9. Billy Lynn's Long Half Time WalkBilly Lynn's Long Halftime Walk
by Ben Fountain
My rating: 4 of 5 stars
The cover of Billy Lynn's Long Halftime Walk
trumpets it as Catch-22
for the Iraq War. While that's the hyperbole you'd expect from a cover blurb, there's an element of truth in it. The book does hold a mirror up to US society and the rather strange way that many Americans related to the war in Iraq as something noble and admirable, but not something they needed to actually make any sacrifices for, or get personally involved in.
Billy Lynn is an infantry grunt who gets involved in a battle that is captured on video by an embedded camera team. He and the rest of his Bravo squad are filmed rushing to the rescue of a fallen comrade and wiping out an insurgent cell against great odds. After screening on Fox News, the video goes viral and Bravo are American heroes du jour
The Bravo squad are brought back home for a Victory Tour, which is pretty transparently a war propaganda exercise. Fountain gently mocks the earnestness with which rich Americans cozy up to the Bravos and make lots of noises about thanking them for their sacrifice and supporting the troops. Yet when the rights are discussed for a Hollywood film about Bravo's accomplishments, there is surprising little eagerness to thank and support them in any material sense.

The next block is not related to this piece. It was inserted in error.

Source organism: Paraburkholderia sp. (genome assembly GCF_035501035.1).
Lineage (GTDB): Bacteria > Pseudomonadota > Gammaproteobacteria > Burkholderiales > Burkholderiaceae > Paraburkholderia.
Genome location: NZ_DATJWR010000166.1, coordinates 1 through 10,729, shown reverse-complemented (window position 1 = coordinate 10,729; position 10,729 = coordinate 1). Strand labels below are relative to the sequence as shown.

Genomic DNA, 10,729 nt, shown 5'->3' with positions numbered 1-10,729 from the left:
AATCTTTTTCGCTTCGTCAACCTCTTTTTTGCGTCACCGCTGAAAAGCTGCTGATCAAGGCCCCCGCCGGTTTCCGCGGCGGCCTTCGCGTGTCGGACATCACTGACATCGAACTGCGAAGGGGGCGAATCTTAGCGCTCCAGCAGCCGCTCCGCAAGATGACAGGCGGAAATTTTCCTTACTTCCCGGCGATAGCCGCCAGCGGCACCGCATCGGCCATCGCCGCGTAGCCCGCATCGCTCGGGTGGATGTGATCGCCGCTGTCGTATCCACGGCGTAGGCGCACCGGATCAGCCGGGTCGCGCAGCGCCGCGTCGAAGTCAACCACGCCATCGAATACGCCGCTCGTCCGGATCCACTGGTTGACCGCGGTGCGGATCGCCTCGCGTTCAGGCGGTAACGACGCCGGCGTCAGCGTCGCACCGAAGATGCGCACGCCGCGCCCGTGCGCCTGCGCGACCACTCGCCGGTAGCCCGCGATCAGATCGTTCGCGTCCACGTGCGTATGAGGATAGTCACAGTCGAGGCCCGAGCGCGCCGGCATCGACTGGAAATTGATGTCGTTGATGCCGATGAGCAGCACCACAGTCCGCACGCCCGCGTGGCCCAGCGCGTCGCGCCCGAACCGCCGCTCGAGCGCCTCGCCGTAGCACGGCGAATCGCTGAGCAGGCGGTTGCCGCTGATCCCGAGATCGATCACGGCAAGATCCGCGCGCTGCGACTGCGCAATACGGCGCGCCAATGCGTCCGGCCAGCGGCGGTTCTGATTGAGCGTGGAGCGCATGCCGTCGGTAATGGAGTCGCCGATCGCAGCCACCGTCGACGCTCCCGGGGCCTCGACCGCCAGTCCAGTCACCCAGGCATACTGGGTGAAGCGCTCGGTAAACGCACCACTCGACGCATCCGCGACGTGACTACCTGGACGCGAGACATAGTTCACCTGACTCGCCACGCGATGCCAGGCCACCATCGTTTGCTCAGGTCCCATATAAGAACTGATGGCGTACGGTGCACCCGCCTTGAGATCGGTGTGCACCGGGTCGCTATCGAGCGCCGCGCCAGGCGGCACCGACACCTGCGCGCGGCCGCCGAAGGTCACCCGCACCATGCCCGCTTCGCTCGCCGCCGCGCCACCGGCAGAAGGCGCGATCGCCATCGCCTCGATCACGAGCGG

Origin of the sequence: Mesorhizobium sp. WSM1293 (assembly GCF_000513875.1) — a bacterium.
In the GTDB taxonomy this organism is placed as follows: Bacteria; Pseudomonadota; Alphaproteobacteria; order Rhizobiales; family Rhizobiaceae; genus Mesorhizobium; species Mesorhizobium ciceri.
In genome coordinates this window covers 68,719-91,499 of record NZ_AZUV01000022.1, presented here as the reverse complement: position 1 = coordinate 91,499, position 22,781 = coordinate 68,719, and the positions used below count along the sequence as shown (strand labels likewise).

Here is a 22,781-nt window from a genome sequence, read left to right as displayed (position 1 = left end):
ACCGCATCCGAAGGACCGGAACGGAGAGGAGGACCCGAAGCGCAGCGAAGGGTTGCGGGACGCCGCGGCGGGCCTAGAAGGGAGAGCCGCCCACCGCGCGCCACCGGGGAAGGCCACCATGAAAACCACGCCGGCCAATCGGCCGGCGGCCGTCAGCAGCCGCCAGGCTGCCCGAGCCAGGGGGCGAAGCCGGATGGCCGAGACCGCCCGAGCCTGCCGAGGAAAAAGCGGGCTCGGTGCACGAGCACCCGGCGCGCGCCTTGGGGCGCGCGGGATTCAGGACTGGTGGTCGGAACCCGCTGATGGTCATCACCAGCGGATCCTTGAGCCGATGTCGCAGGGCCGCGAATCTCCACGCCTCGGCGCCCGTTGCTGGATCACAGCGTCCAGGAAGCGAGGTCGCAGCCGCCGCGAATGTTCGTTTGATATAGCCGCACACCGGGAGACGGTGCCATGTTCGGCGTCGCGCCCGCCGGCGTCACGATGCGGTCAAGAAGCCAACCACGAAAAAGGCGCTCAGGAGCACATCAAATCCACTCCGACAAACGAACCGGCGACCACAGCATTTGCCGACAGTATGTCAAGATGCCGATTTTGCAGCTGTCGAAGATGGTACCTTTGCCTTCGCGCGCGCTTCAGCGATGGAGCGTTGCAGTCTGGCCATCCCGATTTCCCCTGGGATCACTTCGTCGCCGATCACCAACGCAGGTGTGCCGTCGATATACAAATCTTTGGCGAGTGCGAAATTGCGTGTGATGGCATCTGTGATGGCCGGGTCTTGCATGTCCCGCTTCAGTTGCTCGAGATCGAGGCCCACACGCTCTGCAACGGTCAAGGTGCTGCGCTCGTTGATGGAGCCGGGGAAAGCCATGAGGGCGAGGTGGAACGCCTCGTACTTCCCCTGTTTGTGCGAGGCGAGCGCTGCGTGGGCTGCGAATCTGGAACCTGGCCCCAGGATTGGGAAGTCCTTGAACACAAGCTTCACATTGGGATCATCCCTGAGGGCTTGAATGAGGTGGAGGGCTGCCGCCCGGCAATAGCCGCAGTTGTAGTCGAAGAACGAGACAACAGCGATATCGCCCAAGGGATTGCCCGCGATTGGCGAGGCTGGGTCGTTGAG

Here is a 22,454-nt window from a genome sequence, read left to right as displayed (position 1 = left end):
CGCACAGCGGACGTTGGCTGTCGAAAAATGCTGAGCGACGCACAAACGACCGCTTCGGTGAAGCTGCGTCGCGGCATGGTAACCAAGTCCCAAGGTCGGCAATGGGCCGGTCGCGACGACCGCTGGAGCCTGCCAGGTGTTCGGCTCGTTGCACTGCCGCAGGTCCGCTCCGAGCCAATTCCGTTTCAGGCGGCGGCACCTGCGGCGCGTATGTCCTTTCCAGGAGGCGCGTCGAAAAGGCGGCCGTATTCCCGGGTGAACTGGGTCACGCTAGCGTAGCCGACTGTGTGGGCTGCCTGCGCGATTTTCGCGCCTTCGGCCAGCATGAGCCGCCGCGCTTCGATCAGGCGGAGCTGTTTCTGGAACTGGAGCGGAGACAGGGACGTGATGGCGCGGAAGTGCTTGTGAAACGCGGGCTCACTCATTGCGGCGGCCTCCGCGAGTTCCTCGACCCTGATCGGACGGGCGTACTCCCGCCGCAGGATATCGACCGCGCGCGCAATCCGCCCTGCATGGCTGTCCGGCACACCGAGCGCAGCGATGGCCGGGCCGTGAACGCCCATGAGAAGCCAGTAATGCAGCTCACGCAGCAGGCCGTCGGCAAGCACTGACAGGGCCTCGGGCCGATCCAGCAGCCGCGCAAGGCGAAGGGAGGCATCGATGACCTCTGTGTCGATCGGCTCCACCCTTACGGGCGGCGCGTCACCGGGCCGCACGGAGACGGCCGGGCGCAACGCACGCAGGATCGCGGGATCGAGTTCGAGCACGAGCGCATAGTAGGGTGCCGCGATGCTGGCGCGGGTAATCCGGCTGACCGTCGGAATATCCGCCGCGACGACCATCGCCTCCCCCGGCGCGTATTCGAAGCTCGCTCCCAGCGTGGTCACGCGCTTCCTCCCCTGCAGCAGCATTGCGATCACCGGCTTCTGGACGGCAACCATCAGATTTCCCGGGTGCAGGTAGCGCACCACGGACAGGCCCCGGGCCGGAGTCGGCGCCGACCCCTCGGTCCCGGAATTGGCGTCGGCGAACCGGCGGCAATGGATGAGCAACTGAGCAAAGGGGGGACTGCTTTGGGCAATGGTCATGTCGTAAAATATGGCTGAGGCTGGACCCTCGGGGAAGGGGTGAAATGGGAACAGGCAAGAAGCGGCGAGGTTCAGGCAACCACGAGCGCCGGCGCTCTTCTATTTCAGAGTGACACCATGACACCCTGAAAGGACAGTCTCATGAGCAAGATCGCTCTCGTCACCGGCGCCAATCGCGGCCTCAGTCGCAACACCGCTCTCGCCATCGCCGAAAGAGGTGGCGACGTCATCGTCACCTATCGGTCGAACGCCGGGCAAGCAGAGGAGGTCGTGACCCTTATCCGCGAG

Most of the book takes place on the last day of the Tour, where the Bravos are the guests of the Dallas Cowboys at a game. The owner and his coterie fawn all over the soldiers and wheel them around in a fashion that is blatantly about using their heroics to promote the game. Meanwhile the film rights negotiations are stalled, the soldiers are getting drunk and stroppy, and Billy is falling in love with a cheerleader while his sister hounds him via text to desert. All this occurs while Billy is keenly aware that the next day he will be winging his way bcd to Iraq, with no certainty that he will survive.
Fountain does a splendid job of juxtaposing the romanticised view of the soldiers' heroics held by the Stateside war supporters, who gush their support without ever dreaming of making a real contribution, with the reality of these rough-and-tumble poorly-educated street kids who are honestly described by their sergeant to one fan's horror as "cold-blooded killers".
Billy himself is a really sympathetic character; a poorly-educated juvenile criminal who signed up to avoid jail and then found himself a Youtube hero without even understanding why. He tries to puzzle through the reactions to Bravo's battle and reconcile them with his own experience. As he does so, you suspect that even as a 19 year old, there is a battle-hardened wisdom in Billy that the wheelers and dealers who try to exploit him will never attain.
Fountain's book does not go near Heller in terms of nailing the insanity of war, but he does an excellent job of capturing the emptiness of the "support-the-troops" rhetoric from people who do nothing more than watch the war on TV. If I would fault this book, I think it would be that Fountain doesn't do more with the actual battle. I was expecting him to flesh the battle out as the plot developed to give us more insight into Billy and his comrades-in-arms, but Fountain drops it about one-third of the way through and chooses instead to focus on events at the game. I also think more could have been done with the sub-plot regarding Billy's temptation to desert, which was pretty cursorily dealt with. These are not major concerns however; the book is still an excellent read.View all my reviews